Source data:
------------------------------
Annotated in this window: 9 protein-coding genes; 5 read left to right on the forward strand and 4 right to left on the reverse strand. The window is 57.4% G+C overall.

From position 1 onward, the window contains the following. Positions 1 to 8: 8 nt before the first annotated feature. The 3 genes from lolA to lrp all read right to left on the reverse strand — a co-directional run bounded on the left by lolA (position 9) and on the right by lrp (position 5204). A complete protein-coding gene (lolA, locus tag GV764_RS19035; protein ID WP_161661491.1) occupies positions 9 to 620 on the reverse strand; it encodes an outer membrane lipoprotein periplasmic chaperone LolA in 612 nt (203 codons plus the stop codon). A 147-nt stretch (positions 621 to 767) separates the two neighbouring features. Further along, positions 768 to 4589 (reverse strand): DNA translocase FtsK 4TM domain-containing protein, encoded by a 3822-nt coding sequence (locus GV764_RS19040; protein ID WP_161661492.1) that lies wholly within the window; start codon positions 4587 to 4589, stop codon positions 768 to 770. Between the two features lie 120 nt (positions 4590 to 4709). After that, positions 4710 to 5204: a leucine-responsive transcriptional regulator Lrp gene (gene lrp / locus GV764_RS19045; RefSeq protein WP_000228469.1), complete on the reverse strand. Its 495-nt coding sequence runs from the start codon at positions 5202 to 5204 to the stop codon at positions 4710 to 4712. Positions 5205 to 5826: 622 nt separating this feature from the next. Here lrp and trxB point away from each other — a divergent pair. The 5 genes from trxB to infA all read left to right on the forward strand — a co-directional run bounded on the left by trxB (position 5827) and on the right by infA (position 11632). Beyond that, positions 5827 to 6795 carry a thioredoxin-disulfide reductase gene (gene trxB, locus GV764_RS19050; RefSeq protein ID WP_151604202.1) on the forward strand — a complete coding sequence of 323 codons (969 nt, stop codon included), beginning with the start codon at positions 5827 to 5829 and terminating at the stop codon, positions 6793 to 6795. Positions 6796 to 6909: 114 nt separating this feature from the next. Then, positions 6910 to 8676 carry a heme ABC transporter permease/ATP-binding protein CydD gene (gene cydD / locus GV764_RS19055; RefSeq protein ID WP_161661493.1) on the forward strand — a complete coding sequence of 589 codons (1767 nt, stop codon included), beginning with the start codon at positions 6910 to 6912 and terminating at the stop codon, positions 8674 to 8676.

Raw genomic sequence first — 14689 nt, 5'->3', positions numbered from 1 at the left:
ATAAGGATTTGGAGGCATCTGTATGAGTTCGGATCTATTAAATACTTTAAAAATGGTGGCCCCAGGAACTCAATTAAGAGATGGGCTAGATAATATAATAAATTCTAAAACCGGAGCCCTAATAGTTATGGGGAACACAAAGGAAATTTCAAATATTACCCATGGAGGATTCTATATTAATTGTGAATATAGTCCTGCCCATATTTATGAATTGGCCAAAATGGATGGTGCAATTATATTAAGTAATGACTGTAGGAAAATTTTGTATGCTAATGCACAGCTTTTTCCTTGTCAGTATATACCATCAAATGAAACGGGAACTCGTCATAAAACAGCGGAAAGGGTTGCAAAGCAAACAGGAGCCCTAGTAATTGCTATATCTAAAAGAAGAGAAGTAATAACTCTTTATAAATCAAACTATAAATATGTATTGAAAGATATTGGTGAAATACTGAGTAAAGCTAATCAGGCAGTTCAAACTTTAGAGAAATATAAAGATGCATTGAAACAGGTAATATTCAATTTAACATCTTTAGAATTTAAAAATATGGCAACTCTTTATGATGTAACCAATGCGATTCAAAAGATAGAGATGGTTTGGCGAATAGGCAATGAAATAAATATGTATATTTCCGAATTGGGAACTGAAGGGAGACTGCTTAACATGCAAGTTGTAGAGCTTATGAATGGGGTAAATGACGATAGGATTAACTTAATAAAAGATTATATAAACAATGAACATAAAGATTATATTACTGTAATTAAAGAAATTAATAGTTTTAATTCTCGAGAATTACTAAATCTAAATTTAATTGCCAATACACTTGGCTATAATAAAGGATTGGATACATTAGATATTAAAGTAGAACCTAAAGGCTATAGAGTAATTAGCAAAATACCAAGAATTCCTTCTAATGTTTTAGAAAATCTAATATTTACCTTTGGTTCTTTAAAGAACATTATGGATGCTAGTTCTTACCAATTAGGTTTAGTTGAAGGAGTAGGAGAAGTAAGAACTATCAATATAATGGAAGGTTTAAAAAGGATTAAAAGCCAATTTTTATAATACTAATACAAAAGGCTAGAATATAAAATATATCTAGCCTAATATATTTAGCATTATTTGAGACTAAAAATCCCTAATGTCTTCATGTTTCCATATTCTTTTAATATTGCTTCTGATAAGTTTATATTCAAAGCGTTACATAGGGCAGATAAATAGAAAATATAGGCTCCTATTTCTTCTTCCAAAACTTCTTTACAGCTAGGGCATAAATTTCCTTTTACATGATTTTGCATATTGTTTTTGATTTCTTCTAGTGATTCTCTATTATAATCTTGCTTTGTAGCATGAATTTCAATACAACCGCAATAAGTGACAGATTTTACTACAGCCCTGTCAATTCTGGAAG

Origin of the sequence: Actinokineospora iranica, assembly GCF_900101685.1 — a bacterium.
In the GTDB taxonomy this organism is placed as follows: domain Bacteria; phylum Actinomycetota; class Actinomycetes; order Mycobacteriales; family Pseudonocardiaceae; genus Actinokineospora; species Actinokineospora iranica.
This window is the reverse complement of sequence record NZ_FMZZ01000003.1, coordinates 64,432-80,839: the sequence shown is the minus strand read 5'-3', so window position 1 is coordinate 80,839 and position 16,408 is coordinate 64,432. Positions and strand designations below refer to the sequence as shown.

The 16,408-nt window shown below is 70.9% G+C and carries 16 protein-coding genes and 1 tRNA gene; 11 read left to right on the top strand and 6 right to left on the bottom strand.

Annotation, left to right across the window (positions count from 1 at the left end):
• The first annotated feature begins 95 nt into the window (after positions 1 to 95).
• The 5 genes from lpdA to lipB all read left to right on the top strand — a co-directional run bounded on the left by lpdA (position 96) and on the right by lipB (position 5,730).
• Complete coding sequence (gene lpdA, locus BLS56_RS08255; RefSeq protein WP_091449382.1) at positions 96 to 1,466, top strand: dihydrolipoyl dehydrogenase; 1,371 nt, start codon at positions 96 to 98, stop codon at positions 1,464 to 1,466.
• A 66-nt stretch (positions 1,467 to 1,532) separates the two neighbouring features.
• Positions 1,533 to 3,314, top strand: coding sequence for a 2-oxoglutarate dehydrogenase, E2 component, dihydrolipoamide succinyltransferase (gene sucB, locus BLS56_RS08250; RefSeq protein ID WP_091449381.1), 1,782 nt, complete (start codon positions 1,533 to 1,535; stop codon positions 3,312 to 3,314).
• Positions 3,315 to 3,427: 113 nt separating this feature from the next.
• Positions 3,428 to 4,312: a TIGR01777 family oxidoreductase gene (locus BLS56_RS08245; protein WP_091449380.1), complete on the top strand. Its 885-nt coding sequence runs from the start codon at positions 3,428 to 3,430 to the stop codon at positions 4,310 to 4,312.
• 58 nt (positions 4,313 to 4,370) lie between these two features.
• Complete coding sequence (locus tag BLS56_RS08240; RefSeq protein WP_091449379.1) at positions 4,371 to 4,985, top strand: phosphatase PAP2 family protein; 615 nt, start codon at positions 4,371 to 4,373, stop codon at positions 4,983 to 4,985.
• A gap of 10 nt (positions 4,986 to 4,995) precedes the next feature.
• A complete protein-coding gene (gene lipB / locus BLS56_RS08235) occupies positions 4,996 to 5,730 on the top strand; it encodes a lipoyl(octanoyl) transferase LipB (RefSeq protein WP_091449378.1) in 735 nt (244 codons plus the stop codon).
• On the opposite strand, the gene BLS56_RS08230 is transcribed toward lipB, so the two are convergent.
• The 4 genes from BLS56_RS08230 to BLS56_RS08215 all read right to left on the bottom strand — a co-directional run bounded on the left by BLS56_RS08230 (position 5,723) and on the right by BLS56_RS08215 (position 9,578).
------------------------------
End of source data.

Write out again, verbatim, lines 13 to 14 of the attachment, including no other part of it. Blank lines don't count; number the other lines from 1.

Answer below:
• A 66-nt stretch (positions 1,467 to 1,532) separates the two neighbouring features.
• Positions 1,533 to 3,314, top strand: coding sequence for a 2-oxoglutarate dehydrogenase, E2 component, dihydrolipoamide succinyltransferase (gene sucB, locus BLS56_RS08250; RefSeq protein ID WP_091449381.1), 1,782 nt, complete (start codon positions 1,533 to 1,535; stop codon positions 3,312 to 3,314).